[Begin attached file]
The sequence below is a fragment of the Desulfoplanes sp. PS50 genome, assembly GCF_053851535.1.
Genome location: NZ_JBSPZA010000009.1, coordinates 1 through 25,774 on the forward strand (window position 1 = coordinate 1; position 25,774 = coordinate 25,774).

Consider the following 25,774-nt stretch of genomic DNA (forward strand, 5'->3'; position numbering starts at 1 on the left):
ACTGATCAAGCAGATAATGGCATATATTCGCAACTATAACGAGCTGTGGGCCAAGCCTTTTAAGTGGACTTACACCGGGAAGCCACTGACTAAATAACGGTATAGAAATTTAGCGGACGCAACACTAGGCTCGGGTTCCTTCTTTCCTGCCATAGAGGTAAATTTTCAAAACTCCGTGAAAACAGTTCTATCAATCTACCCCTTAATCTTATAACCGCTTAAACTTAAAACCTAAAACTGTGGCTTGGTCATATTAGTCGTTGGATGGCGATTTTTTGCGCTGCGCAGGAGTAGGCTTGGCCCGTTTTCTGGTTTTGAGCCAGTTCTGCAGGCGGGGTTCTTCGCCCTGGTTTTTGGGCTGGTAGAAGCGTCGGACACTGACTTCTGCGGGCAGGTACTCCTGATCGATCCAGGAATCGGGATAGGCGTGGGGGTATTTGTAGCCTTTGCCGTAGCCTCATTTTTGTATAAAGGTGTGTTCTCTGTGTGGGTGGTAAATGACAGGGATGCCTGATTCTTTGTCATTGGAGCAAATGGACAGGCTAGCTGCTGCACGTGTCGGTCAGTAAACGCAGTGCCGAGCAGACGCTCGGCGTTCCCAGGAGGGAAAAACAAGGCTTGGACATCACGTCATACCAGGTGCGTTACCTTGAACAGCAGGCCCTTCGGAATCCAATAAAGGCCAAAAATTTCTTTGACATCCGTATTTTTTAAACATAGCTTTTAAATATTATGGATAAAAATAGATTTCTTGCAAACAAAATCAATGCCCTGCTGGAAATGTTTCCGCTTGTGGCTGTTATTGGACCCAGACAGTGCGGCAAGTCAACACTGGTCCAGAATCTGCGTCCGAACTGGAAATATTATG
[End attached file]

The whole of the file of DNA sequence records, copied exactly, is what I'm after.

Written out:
The sequence below is a fragment of the Desulfoplanes sp. PS50 genome, assembly GCF_053851535.1.
Genome location: NZ_JBSPZA010000009.1, coordinates 1 through 25,774 on the forward strand (window position 1 = coordinate 1; position 25,774 = coordinate 25,774).

Consider the following 25,774-nt stretch of genomic DNA (forward strand, 5'->3'; position numbering starts at 1 on the left):
ACTGATCAAGCAGATAATGGCATATATTCGCAACTATAACGAGCTGTGGGCCAAGCCTTTTAAGTGGACTTACACCGGGAAGCCACTGACTAAATAACGGTATAGAAATTTAGCGGACGCAACACTAGGCTCGGGTTCCTTCTTTCCTGCCATAGAGGTAAATTTTCAAAACTCCGTGAAAACAGTTCTATCAATCTACCCCTTAATCTTATAACCGCTTAAACTTAAAACCTAAAACTGTGGCTTGGTCATATTAGTCGTTGGATGGCGATTTTTTGCGCTGCGCAGGAGTAGGCTTGGCCCGTTTTCTGGTTTTGAGCCAGTTCTGCAGGCGGGGTTCTTCGCCCTGGTTTTTGGGCTGGTAGAAGCGTCGGACACTGACTTCTGCGGGCAGGTACTCCTGATCGATCCAGGAATCGGGATAGGCGTGGGGGTATTTGTAGCCTTTGCCGTAGCCTCATTTTTGTATAAAGGTGTGTTCTCTGTGTGGGTGGTAAATGACAGGGATGCCTGATTCTTTGTCATTGGAGCAAATGGACAGGCTAGCTGCTGCACGTGTCGGTCAGTAAACGCAGTGCCGAGCAGACGCTCGGCGTTCCCAGGAGGGAAAAACAAGGCTTGGACATCACGTCATACCAGGTGCGTTACCTTGAACAGCAGGCCCTTCGGAATCCAATAAAGGCCAAAAATTTCTTTGACATCCGTATTTTTTAAACATAGCTTTTAAATATTATGGATAAAAATAGATTTCTTGCAAACAAAATCAATGCCCTGCTGGAAATGTTTCCGCTTGTGGCTGTTATTGGACCCAGACAGTGCGGCAAGTCAACACTGGTCCAGAATCTGCGTCCGAACTGGAAATATTATG